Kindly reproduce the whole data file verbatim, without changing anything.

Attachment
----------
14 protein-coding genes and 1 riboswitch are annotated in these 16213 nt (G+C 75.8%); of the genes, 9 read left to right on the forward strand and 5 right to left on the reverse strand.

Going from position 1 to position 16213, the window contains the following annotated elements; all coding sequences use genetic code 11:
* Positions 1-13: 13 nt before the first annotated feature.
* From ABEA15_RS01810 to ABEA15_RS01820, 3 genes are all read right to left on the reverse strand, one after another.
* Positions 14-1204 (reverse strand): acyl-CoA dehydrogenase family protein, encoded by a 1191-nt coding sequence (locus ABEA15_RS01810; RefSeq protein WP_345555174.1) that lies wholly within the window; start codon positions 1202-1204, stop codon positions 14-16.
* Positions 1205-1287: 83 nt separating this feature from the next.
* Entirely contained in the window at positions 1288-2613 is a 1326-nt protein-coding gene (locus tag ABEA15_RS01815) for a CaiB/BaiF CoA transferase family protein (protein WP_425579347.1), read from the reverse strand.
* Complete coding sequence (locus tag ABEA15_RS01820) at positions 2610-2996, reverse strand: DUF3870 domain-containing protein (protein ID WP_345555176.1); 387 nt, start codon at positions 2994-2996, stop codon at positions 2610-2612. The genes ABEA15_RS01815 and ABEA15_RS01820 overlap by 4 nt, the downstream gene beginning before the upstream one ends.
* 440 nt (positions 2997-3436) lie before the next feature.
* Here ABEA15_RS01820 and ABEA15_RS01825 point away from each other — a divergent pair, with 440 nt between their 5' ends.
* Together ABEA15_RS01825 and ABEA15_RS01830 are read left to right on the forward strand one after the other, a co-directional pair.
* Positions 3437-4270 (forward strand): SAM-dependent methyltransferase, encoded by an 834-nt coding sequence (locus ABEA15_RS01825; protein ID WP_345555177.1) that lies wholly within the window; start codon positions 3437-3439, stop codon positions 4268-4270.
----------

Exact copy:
14 protein-coding genes and 1 riboswitch are annotated in these 16213 nt (G+C 75.8%); of the genes, 9 read left to right on the forward strand and 5 right to left on the reverse strand.

Going from position 1 to position 16213, the window contains the following annotated elements; all coding sequences use genetic code 11:
* Positions 1-13: 13 nt before the first annotated feature.
* From ABEA15_RS01810 to ABEA15_RS01820, 3 genes are all read right to left on the reverse strand, one after another.
* Positions 14-1204 (reverse strand): acyl-CoA dehydrogenase family protein, encoded by a 1191-nt coding sequence (locus ABEA15_RS01810; RefSeq protein WP_345555174.1) that lies wholly within the window; start codon positions 1202-1204, stop codon positions 14-16.
* Positions 1205-1287: 83 nt separating this feature from the next.
* Entirely contained in the window at positions 1288-2613 is a 1326-nt protein-coding gene (locus tag ABEA15_RS01815) for a CaiB/BaiF CoA transferase family protein (protein WP_425579347.1), read from the reverse strand.
* Complete coding sequence (locus tag ABEA15_RS01820) at positions 2610-2996, reverse strand: DUF3870 domain-containing protein (protein ID WP_345555176.1); 387 nt, start codon at positions 2994-2996, stop codon at positions 2610-2612. The genes ABEA15_RS01815 and ABEA15_RS01820 overlap by 4 nt, the downstream gene beginning before the upstream one ends.
* 440 nt (positions 2997-3436) lie before the next feature.
* Here ABEA15_RS01820 and ABEA15_RS01825 point away from each other — a divergent pair, with 440 nt between their 5' ends.
* Together ABEA15_RS01825 and ABEA15_RS01830 are read left to right on the forward strand one after the other, a co-directional pair.
* Positions 3437-4270 (forward strand): SAM-dependent methyltransferase, encoded by an 834-nt coding sequence (locus ABEA15_RS01825; protein ID WP_345555177.1) that lies wholly within the window; start codon positions 3437-3439, stop codon positions 4268-4270.